The Mountain Hare

The sighting of a Mountain Hare is one of the great sights for anyone walking through the high mountains, particularly so during the winter months if there is snow on the ground and when the hares have their white winter coat. 

The Mountain Hare has a quite large range across Northern Europe, but in Britain it is confined to Scotland (other than a small reintroduced programme of Mountain hares in the Peak District and in the Isle of Man).  they are regularly hunted by man and although the exact population is unclear, the numbers have suffered significantly in recent years. The average life span in the wild is about 3 years. They are also called "Blue Hares".

The Mountain Hare is a true Arctic species which is thought to be a true native species.  They are amongst the most hardy of our British mammal species and are found in some of our highest and coldest mountain areas including the high mountain plateau of the Cairngorms.  As such they are sometimes referred to as "White Hare" or "Arctic Hare".


They grow to 45 to 65cm in length and can weigh anything between 2 and 5 kg, the females are slightly heavier than males.  Their ears are proportionally much bigger than the rest of their heads and have black tips almost the whole year around.  The Mountain hare is slightly smaller than the European Brown Hare which was though to have been introduced into Britain by the Romans.  Rabbits are also non native and are an introduced species.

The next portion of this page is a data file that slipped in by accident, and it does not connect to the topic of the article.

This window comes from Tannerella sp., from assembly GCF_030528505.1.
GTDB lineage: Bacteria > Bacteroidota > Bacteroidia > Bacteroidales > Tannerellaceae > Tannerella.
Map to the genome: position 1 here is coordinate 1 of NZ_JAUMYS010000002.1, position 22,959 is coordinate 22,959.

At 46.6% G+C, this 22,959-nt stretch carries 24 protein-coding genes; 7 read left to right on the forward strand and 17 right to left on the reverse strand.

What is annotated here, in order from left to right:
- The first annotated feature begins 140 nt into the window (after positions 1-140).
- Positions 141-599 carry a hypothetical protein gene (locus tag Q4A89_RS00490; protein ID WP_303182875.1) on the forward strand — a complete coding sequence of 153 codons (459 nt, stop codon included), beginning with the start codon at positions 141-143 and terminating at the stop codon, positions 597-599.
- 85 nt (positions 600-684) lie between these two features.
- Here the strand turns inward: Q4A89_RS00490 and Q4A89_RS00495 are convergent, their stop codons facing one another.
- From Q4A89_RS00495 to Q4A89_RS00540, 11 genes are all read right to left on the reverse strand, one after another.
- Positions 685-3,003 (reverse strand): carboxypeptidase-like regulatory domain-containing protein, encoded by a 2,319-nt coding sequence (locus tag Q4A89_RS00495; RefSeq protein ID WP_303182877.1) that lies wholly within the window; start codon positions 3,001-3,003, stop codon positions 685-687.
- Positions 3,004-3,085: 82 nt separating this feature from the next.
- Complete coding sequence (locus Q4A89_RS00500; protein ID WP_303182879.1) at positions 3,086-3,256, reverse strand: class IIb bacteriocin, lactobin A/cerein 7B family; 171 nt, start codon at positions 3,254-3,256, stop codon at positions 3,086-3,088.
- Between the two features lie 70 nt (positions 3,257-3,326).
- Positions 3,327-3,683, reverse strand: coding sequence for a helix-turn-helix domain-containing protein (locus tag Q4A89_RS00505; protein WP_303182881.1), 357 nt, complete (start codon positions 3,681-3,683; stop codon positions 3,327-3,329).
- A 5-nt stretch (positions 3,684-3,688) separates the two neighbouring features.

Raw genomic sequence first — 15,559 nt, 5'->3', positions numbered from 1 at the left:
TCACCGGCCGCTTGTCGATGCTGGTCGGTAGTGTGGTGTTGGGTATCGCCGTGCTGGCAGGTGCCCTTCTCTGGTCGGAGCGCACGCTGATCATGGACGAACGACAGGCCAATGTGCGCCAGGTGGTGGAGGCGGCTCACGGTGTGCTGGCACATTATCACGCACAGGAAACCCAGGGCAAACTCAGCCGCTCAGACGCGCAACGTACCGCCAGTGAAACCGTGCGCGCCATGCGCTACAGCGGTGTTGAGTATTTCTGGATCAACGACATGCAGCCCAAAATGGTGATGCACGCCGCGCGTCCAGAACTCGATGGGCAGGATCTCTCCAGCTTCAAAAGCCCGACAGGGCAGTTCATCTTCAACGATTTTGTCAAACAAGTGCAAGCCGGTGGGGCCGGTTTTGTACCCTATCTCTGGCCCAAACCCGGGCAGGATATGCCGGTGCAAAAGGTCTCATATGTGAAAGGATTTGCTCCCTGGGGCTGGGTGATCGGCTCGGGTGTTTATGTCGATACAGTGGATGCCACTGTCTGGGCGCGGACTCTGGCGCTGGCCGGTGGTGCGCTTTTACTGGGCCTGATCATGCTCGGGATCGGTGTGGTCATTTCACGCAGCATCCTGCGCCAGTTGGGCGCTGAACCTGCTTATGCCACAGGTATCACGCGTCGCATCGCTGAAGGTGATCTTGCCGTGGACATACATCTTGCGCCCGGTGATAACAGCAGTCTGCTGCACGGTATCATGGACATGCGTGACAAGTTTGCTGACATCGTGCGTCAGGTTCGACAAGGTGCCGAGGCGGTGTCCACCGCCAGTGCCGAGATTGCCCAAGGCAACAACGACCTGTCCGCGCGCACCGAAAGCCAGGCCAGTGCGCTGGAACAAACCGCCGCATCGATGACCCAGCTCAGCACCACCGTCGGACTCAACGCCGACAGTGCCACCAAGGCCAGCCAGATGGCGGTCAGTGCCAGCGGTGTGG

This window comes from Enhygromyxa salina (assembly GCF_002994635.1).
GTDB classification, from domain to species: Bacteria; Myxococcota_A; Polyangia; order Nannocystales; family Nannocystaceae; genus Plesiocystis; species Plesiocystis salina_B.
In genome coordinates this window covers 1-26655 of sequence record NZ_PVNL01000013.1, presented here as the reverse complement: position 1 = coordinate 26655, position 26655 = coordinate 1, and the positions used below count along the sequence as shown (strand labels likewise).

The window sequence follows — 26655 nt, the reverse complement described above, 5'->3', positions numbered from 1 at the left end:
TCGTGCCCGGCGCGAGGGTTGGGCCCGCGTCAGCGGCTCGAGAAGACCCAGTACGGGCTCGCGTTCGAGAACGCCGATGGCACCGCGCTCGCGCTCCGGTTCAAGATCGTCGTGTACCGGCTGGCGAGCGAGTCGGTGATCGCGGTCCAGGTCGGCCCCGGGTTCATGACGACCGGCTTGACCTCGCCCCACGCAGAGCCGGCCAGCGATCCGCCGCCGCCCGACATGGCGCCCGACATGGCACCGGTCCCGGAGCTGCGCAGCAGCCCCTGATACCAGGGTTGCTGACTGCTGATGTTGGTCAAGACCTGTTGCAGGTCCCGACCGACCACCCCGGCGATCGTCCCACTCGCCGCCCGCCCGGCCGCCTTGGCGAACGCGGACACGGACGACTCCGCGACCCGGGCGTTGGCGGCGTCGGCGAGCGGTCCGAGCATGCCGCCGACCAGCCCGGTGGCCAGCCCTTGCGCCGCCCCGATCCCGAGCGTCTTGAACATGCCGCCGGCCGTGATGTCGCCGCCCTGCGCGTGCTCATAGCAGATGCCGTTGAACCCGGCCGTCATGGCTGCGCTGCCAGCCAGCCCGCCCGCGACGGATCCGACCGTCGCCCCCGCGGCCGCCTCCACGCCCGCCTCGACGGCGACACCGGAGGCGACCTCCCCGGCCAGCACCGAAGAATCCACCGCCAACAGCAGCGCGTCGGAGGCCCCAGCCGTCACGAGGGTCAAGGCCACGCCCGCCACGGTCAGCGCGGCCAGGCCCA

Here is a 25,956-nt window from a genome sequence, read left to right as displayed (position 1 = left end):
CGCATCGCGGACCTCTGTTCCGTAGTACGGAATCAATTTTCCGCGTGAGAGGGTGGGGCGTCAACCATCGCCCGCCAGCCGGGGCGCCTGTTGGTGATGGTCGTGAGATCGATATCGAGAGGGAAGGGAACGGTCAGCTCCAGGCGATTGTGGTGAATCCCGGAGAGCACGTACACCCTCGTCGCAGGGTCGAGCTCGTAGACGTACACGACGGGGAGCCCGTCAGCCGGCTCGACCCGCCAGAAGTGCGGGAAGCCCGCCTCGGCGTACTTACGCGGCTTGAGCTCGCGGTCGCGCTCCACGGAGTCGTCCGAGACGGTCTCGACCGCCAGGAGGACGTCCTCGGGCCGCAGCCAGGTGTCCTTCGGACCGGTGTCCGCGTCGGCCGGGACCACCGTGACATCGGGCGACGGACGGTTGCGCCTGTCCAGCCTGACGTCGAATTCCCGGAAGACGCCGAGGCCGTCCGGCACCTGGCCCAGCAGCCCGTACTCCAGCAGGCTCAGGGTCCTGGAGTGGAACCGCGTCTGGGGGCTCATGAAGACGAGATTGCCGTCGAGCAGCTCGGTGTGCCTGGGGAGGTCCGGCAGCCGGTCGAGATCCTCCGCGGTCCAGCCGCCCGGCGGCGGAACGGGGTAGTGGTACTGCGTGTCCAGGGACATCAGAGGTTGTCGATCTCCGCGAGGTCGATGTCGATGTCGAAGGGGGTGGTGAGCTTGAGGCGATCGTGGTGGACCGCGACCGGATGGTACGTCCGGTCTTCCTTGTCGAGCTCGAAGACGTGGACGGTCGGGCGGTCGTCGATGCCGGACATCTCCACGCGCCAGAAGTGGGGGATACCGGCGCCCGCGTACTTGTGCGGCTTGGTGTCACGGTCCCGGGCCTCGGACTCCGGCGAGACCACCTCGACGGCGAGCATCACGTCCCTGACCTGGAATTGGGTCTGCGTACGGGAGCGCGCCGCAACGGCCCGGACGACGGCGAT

Rabbits, and Brown Hare tend to run in a zig zag manner, but Mountain Hares run in a straight line at a very fast speed and often directly up the hillside.  They can reach speeds of 45+ mph, which is almost 80 kph.


Survival for a mountain hare is all about camouflage, they need to be able to stay hidden from predators.  The main natural predator is Golden Eagles which have excellent eye sight.  As such the mountain hares change the colour of their coat to blend in with the surrounding mountains.  This means that during early spring the coat is not quite as white and gradually turns to a brown colour.

From a wildlife photography point of view, everyone wants to see and photograph white hares on a snowy background.  this is obviously not always possible and there are sometimes good shots to be taken of hares with their winter coats on the mountainside which is its natural green and brown colour.  But these images certainly don't look as natural.